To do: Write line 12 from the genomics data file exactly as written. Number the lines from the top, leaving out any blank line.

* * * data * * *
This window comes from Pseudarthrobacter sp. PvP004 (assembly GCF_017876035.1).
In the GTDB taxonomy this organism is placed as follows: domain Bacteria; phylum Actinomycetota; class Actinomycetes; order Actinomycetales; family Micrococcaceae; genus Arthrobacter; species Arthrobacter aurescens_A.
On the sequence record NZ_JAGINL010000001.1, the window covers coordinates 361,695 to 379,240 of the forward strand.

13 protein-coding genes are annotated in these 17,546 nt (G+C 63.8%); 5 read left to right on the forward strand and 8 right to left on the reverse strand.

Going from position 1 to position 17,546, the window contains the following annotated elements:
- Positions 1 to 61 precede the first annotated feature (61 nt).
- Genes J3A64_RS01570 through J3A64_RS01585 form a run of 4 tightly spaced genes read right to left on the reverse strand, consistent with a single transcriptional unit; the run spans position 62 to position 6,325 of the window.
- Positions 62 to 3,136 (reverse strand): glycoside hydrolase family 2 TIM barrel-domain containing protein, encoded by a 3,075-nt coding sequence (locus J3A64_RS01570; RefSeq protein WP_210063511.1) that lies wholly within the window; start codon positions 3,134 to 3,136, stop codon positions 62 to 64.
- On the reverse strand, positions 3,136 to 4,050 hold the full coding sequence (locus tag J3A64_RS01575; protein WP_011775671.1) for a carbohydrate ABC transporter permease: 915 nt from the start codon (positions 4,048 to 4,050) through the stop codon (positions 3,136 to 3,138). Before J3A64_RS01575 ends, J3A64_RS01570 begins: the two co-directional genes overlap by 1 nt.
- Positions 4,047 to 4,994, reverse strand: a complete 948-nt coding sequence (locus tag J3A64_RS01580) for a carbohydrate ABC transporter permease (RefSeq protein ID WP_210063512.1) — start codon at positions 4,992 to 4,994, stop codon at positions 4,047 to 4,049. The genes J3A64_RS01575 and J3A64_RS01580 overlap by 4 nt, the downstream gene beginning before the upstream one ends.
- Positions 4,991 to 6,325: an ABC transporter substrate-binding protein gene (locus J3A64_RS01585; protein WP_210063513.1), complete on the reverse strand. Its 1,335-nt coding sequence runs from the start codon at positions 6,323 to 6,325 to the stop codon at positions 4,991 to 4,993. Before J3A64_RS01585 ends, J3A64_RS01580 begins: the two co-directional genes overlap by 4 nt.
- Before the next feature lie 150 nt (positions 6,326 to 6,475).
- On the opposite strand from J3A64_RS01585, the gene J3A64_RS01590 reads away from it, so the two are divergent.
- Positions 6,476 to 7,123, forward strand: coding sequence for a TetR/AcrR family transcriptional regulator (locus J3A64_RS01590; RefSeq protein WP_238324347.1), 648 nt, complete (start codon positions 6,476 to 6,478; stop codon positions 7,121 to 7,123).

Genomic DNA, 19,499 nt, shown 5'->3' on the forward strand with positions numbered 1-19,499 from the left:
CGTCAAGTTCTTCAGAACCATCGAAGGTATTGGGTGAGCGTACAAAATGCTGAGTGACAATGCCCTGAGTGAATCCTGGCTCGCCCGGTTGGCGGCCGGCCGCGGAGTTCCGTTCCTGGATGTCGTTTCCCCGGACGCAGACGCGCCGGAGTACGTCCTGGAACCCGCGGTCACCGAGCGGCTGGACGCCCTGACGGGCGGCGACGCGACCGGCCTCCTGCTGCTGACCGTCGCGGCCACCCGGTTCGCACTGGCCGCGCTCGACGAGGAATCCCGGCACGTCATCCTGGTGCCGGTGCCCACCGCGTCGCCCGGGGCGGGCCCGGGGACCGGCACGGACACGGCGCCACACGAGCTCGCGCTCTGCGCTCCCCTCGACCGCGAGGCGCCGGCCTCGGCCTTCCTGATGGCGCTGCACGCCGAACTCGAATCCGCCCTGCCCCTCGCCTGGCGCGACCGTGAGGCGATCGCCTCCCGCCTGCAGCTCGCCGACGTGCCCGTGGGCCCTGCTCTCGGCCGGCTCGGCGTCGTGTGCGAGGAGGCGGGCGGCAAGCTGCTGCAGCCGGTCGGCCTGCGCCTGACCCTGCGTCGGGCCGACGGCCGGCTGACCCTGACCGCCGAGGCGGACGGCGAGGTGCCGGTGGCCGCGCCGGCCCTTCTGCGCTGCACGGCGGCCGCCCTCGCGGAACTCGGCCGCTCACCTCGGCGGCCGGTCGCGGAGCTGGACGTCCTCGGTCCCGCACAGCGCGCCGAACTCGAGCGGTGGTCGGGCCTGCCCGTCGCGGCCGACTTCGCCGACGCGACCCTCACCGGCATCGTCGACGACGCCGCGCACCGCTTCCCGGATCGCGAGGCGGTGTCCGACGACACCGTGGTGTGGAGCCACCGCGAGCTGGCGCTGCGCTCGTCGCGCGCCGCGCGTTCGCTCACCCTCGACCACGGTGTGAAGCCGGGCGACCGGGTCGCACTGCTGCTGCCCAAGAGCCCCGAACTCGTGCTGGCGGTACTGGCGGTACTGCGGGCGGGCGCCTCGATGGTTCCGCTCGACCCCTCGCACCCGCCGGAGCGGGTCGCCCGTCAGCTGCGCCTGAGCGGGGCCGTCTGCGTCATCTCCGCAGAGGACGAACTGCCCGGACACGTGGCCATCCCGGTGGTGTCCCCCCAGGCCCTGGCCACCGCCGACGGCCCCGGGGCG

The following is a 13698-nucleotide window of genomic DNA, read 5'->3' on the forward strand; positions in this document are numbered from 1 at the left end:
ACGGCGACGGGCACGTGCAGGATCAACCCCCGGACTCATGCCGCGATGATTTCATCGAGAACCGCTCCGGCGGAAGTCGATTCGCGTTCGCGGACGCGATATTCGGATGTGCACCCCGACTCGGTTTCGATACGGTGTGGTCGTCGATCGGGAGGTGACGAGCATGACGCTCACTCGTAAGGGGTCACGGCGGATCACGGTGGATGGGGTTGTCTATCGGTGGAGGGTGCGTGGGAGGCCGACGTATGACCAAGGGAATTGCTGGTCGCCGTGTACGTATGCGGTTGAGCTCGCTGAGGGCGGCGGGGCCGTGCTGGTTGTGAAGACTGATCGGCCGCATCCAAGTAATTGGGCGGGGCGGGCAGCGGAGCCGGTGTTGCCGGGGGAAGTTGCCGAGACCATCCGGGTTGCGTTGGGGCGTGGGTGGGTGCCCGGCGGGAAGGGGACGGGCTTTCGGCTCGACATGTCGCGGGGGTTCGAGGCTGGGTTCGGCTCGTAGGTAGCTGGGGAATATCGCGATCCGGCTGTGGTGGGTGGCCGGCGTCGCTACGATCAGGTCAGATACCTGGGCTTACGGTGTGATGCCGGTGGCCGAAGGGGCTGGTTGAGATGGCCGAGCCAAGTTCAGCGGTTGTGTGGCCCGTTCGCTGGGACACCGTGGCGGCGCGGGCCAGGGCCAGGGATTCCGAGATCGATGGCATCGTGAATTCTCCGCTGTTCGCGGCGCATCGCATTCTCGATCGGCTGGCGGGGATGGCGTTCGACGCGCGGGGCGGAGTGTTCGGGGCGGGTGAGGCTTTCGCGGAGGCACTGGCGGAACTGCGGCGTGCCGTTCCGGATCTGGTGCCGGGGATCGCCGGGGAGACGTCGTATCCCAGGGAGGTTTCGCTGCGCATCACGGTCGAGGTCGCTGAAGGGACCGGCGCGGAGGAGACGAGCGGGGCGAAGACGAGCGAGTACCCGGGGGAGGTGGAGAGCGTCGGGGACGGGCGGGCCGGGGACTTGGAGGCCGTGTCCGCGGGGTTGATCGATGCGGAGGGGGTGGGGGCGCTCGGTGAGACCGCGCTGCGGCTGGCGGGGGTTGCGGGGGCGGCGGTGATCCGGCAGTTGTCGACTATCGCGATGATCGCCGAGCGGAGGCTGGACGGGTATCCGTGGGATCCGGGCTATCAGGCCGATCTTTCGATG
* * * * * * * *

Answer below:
- Before the next feature lie 150 nt (positions 6,326 to 6,475).